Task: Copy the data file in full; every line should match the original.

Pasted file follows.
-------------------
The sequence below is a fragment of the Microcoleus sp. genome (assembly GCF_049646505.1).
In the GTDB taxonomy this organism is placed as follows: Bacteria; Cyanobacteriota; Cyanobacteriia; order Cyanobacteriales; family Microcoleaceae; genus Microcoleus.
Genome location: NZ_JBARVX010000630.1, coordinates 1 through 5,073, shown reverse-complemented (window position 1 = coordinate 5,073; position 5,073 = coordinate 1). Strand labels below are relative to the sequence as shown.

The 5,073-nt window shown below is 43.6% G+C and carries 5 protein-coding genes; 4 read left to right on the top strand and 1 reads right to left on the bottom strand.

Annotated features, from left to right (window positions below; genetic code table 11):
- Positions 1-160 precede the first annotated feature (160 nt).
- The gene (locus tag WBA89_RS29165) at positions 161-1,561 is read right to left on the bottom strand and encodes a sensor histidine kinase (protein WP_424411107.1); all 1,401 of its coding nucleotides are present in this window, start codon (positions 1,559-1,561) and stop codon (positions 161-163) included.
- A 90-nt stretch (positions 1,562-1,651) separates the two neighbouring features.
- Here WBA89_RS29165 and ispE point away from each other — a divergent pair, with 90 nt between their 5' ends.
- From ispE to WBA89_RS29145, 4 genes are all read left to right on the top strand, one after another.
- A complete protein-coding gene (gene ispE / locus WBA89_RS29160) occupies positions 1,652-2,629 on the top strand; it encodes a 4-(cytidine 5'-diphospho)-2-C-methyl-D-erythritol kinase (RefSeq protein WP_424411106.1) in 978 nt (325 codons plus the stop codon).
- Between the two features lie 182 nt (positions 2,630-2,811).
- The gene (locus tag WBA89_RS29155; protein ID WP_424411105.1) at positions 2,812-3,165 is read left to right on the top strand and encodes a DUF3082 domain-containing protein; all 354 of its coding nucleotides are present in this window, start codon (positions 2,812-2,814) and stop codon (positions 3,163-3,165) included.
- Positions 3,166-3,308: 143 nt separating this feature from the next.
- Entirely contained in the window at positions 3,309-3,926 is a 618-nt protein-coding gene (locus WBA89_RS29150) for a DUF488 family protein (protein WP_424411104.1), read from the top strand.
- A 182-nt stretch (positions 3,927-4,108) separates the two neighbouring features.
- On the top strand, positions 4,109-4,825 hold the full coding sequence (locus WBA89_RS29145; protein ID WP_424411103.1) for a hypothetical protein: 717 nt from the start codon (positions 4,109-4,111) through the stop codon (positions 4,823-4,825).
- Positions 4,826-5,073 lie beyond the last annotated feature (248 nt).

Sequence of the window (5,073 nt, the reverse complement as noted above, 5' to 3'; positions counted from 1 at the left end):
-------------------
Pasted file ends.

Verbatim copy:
The sequence below is a fragment of the Microcoleus sp. genome (assembly GCF_049646505.1).
In the GTDB taxonomy this organism is placed as follows: Bacteria; Cyanobacteriota; Cyanobacteriia; order Cyanobacteriales; family Microcoleaceae; genus Microcoleus.
Genome location: NZ_JBARVX010000630.1, coordinates 1 through 5,073, shown reverse-complemented (window position 1 = coordinate 5,073; position 5,073 = coordinate 1). Strand labels below are relative to the sequence as shown.

The 5,073-nt window shown below is 43.6% G+C and carries 5 protein-coding genes; 4 read left to right on the top strand and 1 reads right to left on the bottom strand.

Annotated features, from left to right (window positions below; genetic code table 11):
- Positions 1-160 precede the first annotated feature (160 nt).
- The gene (locus tag WBA89_RS29165) at positions 161-1,561 is read right to left on the bottom strand and encodes a sensor histidine kinase (protein WP_424411107.1); all 1,401 of its coding nucleotides are present in this window, start codon (positions 1,559-1,561) and stop codon (positions 161-163) included.
- A 90-nt stretch (positions 1,562-1,651) separates the two neighbouring features.
- Here WBA89_RS29165 and ispE point away from each other — a divergent pair, with 90 nt between their 5' ends.
- From ispE to WBA89_RS29145, 4 genes are all read left to right on the top strand, one after another.
- A complete protein-coding gene (gene ispE / locus WBA89_RS29160) occupies positions 1,652-2,629 on the top strand; it encodes a 4-(cytidine 5'-diphospho)-2-C-methyl-D-erythritol kinase (RefSeq protein WP_424411106.1) in 978 nt (325 codons plus the stop codon).
- Between the two features lie 182 nt (positions 2,630-2,811).
- The gene (locus tag WBA89_RS29155; protein ID WP_424411105.1) at positions 2,812-3,165 is read left to right on the top strand and encodes a DUF3082 domain-containing protein; all 354 of its coding nucleotides are present in this window, start codon (positions 2,812-2,814) and stop codon (positions 3,163-3,165) included.
- Positions 3,166-3,308: 143 nt separating this feature from the next.
- Entirely contained in the window at positions 3,309-3,926 is a 618-nt protein-coding gene (locus WBA89_RS29150) for a DUF488 family protein (protein WP_424411104.1), read from the top strand.
- A 182-nt stretch (positions 3,927-4,108) separates the two neighbouring features.
- On the top strand, positions 4,109-4,825 hold the full coding sequence (locus WBA89_RS29145; protein ID WP_424411103.1) for a hypothetical protein: 717 nt from the start codon (positions 4,109-4,111) through the stop codon (positions 4,823-4,825).
- Positions 4,826-5,073 lie beyond the last annotated feature (248 nt).

Sequence of the window (5,073 nt, the reverse complement as noted above, 5' to 3'; positions counted from 1 at the left end):